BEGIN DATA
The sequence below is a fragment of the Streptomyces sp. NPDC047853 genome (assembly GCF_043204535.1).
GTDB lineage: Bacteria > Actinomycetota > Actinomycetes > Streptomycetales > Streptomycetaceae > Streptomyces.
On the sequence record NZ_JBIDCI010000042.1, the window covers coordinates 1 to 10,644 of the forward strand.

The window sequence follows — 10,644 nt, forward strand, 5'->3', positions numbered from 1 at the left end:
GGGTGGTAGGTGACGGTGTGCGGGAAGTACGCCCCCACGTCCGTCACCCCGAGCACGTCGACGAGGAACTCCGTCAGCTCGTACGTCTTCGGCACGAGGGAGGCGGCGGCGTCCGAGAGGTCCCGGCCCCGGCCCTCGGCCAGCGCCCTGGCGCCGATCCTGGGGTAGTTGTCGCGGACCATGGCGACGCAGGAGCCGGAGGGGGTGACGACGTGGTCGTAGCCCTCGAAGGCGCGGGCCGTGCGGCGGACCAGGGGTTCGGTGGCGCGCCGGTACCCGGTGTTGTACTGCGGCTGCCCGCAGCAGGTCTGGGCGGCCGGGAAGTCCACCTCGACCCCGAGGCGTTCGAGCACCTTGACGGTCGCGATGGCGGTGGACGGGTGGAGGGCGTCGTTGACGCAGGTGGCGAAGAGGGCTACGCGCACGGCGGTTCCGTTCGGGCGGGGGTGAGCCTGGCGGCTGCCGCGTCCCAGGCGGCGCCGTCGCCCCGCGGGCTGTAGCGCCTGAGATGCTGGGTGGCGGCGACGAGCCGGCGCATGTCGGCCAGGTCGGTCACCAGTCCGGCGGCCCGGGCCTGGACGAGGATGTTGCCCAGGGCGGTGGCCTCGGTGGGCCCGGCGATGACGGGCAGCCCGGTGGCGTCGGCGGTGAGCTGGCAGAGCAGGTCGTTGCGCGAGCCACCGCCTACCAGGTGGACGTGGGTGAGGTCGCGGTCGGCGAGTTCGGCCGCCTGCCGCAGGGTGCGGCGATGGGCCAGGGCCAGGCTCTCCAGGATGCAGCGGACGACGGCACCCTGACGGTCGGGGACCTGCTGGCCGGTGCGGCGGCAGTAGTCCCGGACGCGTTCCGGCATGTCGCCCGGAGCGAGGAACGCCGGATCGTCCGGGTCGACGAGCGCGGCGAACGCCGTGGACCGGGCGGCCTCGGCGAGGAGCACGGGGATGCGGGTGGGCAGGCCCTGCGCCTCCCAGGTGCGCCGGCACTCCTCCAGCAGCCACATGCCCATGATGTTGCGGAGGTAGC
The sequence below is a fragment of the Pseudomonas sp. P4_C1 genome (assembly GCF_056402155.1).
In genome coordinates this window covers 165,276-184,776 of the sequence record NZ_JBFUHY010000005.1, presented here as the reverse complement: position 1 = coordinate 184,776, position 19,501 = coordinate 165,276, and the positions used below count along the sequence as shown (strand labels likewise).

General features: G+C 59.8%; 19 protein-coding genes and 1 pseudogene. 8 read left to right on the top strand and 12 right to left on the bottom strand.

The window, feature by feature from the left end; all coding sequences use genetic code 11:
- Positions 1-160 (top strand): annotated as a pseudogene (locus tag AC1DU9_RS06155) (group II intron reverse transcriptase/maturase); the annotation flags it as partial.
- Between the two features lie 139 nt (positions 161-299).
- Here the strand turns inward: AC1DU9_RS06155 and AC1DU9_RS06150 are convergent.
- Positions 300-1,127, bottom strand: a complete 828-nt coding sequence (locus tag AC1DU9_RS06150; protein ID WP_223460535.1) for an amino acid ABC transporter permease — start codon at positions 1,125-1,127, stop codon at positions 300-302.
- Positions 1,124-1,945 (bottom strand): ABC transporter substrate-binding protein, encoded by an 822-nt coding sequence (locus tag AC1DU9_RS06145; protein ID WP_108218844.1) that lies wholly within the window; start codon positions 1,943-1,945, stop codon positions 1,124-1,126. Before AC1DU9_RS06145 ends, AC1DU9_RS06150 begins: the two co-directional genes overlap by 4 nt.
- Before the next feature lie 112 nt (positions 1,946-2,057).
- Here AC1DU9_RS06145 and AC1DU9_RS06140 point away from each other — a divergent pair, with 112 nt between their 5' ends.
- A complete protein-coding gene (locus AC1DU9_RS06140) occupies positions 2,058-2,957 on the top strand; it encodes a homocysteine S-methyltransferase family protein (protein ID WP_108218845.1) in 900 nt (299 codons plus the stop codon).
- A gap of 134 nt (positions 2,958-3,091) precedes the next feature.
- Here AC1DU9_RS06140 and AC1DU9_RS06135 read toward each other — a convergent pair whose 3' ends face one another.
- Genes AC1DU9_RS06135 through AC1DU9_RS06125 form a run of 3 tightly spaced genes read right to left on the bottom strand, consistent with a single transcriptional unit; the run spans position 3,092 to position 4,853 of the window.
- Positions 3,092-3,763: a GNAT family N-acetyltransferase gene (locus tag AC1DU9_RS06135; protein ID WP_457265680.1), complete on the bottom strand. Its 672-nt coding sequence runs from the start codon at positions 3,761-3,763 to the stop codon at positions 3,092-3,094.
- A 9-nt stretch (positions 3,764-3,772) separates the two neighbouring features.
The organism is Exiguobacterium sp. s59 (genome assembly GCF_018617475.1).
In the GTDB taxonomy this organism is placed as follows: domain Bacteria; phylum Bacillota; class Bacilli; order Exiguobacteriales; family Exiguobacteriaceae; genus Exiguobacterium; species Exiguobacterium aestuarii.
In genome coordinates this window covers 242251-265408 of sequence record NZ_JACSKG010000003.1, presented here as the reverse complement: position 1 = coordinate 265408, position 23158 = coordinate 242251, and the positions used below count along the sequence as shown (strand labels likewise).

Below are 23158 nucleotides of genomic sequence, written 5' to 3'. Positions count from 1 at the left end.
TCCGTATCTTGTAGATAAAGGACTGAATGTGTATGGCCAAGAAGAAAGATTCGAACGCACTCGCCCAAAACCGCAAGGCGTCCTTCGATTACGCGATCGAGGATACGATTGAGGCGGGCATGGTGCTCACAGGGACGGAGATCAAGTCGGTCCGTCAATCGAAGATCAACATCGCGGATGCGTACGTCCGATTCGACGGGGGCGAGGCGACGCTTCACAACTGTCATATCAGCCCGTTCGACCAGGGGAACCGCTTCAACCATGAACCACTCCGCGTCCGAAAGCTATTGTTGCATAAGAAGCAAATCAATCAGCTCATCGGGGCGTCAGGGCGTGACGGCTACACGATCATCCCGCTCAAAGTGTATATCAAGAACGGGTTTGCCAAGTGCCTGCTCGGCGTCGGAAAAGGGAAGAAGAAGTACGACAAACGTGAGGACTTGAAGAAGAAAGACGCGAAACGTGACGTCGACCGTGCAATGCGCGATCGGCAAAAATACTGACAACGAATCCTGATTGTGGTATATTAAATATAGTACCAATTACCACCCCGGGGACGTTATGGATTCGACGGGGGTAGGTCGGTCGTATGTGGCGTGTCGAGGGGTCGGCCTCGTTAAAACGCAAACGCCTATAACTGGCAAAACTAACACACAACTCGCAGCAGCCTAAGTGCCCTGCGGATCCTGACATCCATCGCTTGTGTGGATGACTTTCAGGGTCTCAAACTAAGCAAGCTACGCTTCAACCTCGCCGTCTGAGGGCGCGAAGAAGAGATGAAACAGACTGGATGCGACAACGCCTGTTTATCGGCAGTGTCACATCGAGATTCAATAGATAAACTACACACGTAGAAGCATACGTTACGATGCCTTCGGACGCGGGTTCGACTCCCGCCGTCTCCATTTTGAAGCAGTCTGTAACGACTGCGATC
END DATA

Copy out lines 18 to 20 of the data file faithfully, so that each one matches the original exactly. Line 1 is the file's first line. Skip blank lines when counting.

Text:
- A gap of 134 nt (positions 2,958-3,091) precedes the next feature.
- Here AC1DU9_RS06140 and AC1DU9_RS06135 read toward each other — a convergent pair whose 3' ends face one another.
- Genes AC1DU9_RS06135 through AC1DU9_RS06125 form a run of 3 tightly spaced genes read right to left on the bottom strand, consistent with a single transcriptional unit; the run spans position 3,092 to position 4,853 of the window.